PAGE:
Sunday, March 15, 2015

Mountain Trivia You Won't Believe

Here's a question, the answer to which will amaze, win bets, and generally provoke serious disbelief.

The question revolves around cities with big mountains close by. I wanted to know where you get the biggest vertical going from a city to a close mountain. So I asked the following question:

Of all the significant cities in the U.S., which one has the highest vertical rise from the city to a mountain within, say, 15 miles?

I imagine that most people will think like I did, first considering those iconic mountains associated with iconic cities. Seattle and Mt. Rainier, for instance. There is a huge vertical rise of 14,226 feet from Seattle to Mt. Rainier. But of course Rainier is, at 60 miles away from Seattle, much farther than my arbitrary distance in the question.

Tacoma is much closer to Rainier, but still 40 miles away.

What about Redding, California and Mt. Shasta? They have nearly as much vertical difference of 13,685 feet of rise. But again, Shasta is about 60 miles from Redding.

Okay, let's look at Portland Oregon. Mt. Hood stands a very tall 11,200 feet higher than Portland. And it is closer than the above examples, but still about 50 miles away.

Mt. Baker rises high above Everett, Washington, but it too is more than 50 miles away.

And so it goes for the mountains near Denver, Albuquerque, New Mexico, and Salt Lake City, Utah. All have high mountains nearby, but those three cities themselves sit thousands of feet in the air, reducing the vertical rise.

Close to Tahoe, we can measure from Reno at 4400 feet up to Mt. Rose at 10785. The vertical gain is less than 6400 feet and the distance is 20 miles away, still beyond the parameter of my question.

What about Las Vegas, which has Charleston Peak? At respective elevations of 2030 for Vegas and 11,916 for Charleston Peak, the vertical rise is an impressive 9886. Yet Charleston peak, while close, is also about 20 miles away.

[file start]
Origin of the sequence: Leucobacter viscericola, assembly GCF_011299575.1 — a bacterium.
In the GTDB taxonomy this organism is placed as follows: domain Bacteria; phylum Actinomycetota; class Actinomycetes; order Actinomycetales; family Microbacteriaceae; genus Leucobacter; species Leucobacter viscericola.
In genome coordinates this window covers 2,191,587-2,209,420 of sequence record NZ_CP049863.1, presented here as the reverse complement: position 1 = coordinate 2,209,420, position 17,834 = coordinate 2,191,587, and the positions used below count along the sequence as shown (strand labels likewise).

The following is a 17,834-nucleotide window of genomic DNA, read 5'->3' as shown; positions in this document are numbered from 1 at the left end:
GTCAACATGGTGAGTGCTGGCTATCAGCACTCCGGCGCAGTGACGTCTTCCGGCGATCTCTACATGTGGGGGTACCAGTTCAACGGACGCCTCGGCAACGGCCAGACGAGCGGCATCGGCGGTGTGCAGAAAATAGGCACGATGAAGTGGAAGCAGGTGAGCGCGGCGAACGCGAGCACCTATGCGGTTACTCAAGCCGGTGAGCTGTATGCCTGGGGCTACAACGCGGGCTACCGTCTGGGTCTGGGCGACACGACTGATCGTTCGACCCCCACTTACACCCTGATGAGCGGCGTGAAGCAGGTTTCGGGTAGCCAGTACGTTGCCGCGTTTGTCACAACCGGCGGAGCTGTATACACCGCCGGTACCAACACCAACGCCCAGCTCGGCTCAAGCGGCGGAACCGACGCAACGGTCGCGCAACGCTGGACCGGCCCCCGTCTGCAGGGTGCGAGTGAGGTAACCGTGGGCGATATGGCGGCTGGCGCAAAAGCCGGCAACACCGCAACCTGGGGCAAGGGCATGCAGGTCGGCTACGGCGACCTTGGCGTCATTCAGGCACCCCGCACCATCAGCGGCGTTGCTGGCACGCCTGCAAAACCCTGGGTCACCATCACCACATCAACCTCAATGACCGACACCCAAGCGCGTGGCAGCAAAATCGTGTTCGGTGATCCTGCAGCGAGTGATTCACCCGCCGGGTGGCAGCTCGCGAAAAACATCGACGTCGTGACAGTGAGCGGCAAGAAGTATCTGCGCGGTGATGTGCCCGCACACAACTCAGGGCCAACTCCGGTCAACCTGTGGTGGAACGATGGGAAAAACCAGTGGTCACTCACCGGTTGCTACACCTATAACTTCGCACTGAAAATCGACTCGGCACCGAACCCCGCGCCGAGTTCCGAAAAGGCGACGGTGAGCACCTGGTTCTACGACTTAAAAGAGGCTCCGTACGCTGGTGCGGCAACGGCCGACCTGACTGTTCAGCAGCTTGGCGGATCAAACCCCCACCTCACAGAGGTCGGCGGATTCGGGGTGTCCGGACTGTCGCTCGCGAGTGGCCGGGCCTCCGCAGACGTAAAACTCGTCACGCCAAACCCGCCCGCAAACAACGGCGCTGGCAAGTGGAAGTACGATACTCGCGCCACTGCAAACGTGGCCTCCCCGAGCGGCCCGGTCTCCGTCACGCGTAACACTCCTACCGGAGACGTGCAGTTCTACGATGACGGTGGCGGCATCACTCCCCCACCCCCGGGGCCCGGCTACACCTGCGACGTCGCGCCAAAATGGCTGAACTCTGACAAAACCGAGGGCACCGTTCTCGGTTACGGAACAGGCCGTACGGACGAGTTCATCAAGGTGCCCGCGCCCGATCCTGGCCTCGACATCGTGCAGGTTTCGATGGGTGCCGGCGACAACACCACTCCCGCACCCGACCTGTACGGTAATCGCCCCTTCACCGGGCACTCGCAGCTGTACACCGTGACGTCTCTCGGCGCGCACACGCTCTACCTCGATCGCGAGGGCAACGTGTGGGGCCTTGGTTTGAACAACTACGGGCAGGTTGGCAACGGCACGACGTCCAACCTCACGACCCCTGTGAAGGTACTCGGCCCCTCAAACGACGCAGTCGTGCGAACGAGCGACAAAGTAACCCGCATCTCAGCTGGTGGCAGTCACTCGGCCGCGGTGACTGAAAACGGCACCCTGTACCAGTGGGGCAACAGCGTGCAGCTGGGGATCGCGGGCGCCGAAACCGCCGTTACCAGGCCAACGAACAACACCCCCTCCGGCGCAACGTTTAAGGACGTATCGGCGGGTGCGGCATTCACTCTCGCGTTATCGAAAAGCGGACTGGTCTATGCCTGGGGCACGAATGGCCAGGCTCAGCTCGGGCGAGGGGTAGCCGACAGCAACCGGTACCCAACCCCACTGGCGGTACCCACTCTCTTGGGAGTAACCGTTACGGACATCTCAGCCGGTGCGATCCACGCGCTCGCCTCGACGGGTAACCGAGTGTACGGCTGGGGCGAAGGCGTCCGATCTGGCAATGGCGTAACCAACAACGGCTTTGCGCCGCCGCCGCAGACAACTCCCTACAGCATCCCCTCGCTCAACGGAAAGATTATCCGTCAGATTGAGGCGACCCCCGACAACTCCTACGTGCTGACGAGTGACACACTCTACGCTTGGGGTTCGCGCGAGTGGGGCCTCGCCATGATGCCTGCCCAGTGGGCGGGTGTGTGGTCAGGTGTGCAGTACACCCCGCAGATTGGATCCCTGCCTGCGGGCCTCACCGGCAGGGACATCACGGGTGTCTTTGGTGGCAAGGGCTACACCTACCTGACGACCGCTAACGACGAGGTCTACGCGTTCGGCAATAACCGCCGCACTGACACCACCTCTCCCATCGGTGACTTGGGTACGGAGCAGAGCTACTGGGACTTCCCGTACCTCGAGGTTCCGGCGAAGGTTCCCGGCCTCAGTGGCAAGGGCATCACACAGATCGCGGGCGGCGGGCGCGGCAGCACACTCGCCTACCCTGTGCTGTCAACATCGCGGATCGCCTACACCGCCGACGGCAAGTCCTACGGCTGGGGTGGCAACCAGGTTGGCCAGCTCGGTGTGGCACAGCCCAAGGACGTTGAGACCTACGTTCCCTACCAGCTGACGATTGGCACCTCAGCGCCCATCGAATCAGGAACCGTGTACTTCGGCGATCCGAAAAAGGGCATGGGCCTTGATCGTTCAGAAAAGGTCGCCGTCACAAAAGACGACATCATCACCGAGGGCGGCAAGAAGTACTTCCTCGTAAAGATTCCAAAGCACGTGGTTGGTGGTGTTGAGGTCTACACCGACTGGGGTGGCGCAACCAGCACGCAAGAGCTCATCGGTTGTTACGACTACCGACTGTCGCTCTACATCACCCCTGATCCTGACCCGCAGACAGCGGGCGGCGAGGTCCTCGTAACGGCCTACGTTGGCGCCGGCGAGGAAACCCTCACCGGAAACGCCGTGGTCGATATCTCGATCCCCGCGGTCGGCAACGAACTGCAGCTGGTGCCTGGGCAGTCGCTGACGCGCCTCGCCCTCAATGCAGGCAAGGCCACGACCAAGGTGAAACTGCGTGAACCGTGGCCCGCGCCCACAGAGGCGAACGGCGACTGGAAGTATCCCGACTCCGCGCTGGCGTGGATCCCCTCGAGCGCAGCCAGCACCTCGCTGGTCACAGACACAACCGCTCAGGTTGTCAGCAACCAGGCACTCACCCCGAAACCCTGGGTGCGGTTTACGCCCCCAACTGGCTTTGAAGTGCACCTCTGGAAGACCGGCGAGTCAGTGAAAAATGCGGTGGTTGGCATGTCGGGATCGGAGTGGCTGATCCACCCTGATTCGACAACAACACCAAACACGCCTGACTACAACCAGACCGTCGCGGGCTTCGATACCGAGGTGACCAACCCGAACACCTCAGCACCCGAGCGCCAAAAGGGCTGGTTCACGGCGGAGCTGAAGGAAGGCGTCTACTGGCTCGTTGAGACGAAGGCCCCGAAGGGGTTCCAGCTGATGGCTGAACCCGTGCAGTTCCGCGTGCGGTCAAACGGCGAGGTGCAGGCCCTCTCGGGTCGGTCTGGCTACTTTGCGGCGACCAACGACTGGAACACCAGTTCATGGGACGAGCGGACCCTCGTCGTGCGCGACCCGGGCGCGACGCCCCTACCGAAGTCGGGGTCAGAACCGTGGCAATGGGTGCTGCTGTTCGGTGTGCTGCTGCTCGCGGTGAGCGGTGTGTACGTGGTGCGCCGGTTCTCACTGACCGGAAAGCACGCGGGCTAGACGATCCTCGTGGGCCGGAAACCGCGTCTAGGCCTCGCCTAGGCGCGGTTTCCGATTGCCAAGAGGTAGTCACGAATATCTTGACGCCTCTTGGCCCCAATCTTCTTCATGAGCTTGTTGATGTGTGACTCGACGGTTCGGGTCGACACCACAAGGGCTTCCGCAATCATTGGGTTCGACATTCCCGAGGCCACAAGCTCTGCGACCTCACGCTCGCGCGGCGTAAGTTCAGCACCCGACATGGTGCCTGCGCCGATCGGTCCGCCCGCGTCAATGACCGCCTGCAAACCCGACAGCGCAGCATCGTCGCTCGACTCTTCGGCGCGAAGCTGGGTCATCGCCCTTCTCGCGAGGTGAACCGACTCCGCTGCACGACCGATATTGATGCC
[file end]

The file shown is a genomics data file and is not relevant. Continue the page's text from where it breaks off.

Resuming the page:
So what is the winner? The cities of California's Inland Empire, a large exurbia that lies just east of Los Angeles. Ontario and Pomona are two of the main ones, both with populations over 150,000. And just 15 miles away is Mount San Antonio, otherwise known as Mt. Baldy. The two cities sit at 1000 feet of elevation and Baldy is 10,068 feet. So there is 9000 feet of vertical rise.

Los Angeles is thought of for its movie industry and its beaches and its freeway traffic.
But with mountains looming 10,000 feet above, it has some of the most amazing mountain views anywhere.
Photo courtesy of Wikipedia

Wait, we're not done, yet. Especially, if you think about cities just a bit smaller.

For example, consider Palm Springs, CA. Its population is 46,000. That's not a major city by most standards. However, if you add in Palm Desert, the city next door, which has 50,500 people, you've got a sizable number of people. Does Palm Springs have a mountain? Yes, right up against it, in fact. San Jacinto Peak is only 10 miles away and its summit is 10,834 feet, almost exactly the same as Tahoe's highest mountain, Freel Peak. But the elevation of Palm Springs is only 479 feet. So San Jacinto Peak towers 10,355 feet above the city. At just 10 miles away, that is the most dramatic mountain/city relationship that I know of in the country.

San Jacinto Peak towers 10,355 feet above Palm Springs and Palm Desert, the
most dramatic mountain/city relationship in the country. Not only that, but Jacinto's
north face is one of the tallest faces of any mountain in the U.S.
Photo courtesy of Wikipedia
So the next time you think about big mountains near cities, remember that there is no place in the Cascades or the Rockies or the Sierra Nevada that puts big mountains near cities like in Southern California. We usually think of SoCal as beaches and Hollywood and crowded freeways. But SoCal is also mountain paradise.

No comments:

Post a Comment